Mikey T's Reviews > The Realm of Possibility

The Realm of Possibility by David Levithan
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Mar 22, 11

Read in March, 2011

Getting what you want is just as difficult as not getting what you want. Because then you have to figure out what to do with it instead of figuring out what to do without it.
The Realm of Possibility is a novel that uses free verse to allow us into a realm of characters that are looking to discover themselves through love.
A lot of this book has to do with finding out one’s identity. From the girl who wants to find herself after being hit in the face with a lunch tray to the message-writing girl who hit her, all the characters are trying to find what defines them. For most of the stories involved, it is some form of love that defines them. Every character’s story is presented differently because they are different people. Every sentence contains a certain prose to it. I found it easier to find it character’s voice because of this. Before I started reading, I was hoping the stories would connect to one another, and I got what I hoped for. It was like a Tarantino film in poetry. The students are connected by the high school they go to, and they feelings they share.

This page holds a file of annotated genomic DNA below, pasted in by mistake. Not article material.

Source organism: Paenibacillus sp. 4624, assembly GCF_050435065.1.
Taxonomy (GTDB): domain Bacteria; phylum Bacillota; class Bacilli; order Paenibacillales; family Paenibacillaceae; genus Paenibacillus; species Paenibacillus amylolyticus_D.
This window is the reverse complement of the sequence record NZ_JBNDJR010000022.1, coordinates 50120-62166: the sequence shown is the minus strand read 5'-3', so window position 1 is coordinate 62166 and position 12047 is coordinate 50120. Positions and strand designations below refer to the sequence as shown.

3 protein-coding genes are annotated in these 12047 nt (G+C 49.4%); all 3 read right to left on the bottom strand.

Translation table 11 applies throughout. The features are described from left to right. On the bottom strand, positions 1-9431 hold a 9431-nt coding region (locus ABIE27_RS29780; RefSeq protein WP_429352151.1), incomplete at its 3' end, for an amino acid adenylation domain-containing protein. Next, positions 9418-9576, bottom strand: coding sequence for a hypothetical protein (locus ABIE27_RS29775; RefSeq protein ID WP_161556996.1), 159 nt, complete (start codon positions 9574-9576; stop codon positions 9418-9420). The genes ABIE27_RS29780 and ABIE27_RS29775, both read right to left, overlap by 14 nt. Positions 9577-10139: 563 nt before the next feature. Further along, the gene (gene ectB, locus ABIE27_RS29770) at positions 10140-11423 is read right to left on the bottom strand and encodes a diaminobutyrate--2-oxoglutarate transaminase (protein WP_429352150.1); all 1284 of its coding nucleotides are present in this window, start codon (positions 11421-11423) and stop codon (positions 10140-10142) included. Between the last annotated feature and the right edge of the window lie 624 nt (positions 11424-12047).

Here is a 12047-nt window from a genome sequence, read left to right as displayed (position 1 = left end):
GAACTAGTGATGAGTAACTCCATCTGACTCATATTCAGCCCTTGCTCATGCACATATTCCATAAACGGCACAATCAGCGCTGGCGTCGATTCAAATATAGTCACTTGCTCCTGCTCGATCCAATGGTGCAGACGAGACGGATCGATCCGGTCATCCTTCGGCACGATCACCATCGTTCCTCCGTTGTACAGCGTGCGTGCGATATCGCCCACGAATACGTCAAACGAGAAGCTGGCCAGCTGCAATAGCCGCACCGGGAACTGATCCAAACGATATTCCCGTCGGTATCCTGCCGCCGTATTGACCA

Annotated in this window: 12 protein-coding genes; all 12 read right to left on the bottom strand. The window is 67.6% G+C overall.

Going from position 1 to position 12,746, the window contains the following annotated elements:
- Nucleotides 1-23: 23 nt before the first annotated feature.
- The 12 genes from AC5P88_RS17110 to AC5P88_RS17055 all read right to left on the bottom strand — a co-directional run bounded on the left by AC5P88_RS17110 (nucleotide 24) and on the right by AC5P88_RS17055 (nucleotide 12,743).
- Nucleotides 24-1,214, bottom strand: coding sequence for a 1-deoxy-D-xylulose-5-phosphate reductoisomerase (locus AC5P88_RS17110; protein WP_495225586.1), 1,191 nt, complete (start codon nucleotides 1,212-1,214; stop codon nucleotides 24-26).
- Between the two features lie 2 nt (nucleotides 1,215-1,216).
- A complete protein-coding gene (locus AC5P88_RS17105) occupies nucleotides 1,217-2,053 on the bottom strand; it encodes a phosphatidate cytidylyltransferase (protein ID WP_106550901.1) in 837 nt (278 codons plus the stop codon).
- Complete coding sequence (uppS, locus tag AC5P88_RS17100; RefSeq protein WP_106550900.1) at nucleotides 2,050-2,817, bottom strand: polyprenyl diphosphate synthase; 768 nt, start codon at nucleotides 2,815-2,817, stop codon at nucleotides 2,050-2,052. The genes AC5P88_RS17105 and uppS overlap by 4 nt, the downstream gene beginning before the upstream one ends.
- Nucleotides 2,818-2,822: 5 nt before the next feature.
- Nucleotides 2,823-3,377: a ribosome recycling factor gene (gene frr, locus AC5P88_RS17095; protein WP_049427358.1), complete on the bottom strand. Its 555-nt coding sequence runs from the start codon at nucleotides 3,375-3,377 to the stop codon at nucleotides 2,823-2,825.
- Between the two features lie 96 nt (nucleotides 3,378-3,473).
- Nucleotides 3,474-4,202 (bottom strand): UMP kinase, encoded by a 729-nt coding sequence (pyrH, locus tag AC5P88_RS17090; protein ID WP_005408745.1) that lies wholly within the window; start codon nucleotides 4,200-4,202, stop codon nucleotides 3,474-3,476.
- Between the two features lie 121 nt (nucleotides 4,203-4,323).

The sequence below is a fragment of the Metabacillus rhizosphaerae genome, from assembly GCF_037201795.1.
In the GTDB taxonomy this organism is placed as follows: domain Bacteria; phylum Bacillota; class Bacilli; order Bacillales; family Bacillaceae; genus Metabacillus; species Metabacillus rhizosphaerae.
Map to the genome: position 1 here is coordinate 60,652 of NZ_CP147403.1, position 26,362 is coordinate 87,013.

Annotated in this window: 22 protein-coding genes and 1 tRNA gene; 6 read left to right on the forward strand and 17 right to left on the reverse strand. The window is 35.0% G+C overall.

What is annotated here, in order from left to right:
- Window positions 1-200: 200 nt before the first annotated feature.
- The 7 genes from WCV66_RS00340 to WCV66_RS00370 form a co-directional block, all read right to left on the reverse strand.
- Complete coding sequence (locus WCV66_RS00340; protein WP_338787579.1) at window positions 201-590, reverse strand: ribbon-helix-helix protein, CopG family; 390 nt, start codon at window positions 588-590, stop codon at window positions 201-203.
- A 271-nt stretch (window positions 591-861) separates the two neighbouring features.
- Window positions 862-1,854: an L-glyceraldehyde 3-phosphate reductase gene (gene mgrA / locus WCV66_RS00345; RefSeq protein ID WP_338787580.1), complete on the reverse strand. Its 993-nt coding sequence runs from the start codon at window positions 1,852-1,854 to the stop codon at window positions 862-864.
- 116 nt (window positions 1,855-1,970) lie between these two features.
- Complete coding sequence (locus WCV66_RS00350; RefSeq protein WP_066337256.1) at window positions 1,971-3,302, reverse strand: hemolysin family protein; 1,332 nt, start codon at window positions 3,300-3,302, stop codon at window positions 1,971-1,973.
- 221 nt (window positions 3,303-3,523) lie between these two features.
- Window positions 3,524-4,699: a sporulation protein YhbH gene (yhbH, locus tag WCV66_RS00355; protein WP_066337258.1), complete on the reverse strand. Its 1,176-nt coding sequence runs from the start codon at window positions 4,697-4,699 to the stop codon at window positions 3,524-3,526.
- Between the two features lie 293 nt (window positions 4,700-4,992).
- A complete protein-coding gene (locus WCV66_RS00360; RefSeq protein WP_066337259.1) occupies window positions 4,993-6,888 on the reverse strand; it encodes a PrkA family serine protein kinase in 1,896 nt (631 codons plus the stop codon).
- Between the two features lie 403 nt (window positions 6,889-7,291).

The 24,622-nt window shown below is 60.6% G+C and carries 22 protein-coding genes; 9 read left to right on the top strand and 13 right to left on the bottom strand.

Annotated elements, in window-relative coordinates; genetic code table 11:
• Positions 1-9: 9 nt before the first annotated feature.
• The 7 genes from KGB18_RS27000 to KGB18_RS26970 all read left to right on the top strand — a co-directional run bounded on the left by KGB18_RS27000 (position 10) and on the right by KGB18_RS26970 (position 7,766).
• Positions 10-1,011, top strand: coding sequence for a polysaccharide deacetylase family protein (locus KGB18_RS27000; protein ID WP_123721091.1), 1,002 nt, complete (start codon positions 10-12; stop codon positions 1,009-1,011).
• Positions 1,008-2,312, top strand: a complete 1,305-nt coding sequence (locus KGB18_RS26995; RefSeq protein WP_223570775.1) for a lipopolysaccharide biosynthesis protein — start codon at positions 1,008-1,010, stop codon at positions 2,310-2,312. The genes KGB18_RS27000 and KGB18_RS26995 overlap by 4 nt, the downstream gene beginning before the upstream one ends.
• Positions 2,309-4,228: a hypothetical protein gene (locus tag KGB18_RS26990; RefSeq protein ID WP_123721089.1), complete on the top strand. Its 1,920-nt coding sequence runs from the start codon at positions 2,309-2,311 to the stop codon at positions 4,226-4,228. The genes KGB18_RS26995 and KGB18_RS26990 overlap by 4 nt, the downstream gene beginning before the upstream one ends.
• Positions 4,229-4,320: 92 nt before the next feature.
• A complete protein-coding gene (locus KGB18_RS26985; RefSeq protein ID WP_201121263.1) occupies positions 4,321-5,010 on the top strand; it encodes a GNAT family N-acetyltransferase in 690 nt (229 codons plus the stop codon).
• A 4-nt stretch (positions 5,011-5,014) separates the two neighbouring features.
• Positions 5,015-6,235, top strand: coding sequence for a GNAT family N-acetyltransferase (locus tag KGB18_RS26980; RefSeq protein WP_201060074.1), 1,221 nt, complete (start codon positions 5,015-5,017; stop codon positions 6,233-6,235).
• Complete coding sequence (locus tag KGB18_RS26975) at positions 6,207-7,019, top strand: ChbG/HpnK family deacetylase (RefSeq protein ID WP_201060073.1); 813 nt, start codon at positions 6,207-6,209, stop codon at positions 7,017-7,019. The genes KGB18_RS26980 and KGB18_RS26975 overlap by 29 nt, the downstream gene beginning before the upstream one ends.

Each character seems to have negative feelings to start off. I was turned off by this novel at first, but then I realized that was what high school was all about – bad lunch, algebra, infidelity, and the relationships we have. It is finding a way to see past this negativity that we have to learn, and we see each character trying to find their way out too.
I feel this would be a good book for high school Juniors and/or Seniors because of some of the subject matter. Issues of sex and drugs and how they are approached can often be a tricky thing when trying to introduce a novel into the classroom. I am sure students would like this novel. There are some parts that some students might not find too savory. For instance, I feel some of the younger male students would be turned off by the homosexuality of some parts. Also, dealing with issues like homosexuality in the text might be too much for some parents to take. I would understand a parent not wanting their young child to be exposed to sexual themes, whether it is homo or hetero, because it is sexual. However, I feel the stories about sex and drugs are helpful for students to read. That is very much so occurring around them at this time. The more you expose, the more they will know. I also feel that this book could open up poetry to students who are not fond of it. It is a different way to approach an old item.
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